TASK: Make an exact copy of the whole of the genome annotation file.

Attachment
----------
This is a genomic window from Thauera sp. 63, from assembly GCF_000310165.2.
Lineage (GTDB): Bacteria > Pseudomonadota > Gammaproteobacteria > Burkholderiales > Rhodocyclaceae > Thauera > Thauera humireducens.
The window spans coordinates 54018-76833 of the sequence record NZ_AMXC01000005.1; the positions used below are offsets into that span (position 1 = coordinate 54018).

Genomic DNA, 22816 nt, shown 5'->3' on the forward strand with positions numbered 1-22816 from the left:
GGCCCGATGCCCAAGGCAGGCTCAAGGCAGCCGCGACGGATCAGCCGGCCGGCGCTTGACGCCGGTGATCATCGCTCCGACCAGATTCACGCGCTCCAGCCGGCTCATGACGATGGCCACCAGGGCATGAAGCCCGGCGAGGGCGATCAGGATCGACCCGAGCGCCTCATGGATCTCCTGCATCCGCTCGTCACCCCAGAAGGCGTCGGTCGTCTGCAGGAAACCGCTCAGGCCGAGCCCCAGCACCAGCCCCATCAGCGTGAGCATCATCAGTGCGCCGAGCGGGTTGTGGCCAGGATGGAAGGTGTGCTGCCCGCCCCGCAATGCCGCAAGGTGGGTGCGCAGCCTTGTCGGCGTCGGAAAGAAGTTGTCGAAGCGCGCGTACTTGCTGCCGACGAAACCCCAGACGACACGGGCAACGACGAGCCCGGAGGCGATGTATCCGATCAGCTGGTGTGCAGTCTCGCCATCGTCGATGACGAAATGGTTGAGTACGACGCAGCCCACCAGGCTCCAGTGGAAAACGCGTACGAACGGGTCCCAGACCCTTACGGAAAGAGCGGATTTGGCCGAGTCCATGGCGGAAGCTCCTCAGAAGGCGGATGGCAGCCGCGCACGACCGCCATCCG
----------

This is a genomic window from Thauera sp. 63, from assembly GCF_000310165.2.
Lineage (GTDB): Bacteria > Pseudomonadota > Gammaproteobacteria > Burkholderiales > Rhodocyclaceae > Thauera > Thauera humireducens.
The window spans coordinates 54018-76833 of the sequence record NZ_AMXC01000005.1; the positions used below are offsets into that span (position 1 = coordinate 54018).

Genomic DNA, 22816 nt, shown 5'->3' on the forward strand with positions numbered 1-22816 from the left:
GGCCCGATGCCCAAGGCAGGCTCAAGGCAGCCGCGACGGATCAGCCGGCCGGCGCTTGACGCCGGTGATCATCGCTCCGACCAGATTCACGCGCTCCAGCCGGCTCATGACGATGGCCACCAGGGCATGAAGCCCGGCGAGGGCGATCAGGATCGACCCGAGCGCCTCATGGATCTCCTGCATCCGCTCGTCACCCCAGAAGGCGTCGGTCGTCTGCAGGAAACCGCTCAGGCCGAGCCCCAGCACCAGCCCCATCAGCGTGAGCATCATCAGTGCGCCGAGCGGGTTGTGGCCAGGATGGAAGGTGTGCTGCCCGCCCCGCAATGCCGCAAGGTGGGTGCGCAGCCTTGTCGGCGTCGGAAAGAAGTTGTCGAAGCGCGCGTACTTGCTGCCGACGAAACCCCAGACGACACGGGCAACGACGAGCCCGGAGGCGATGTATCCGATCAGCTGGTGTGCAGTCTCGCCATCGTCGATGACGAAATGGTTGAGTACGACGCAGCCCACCAGGCTCCAGTGGAAAACGCGTACGAACGGGTCCCAGACCCTTACGGAAAGAGCGGATTTGGCCGAGTCCATGGCGGAAGCTCCTCAGAAGGCGGATGGCAGCCGCGCACGACCGCCATCCG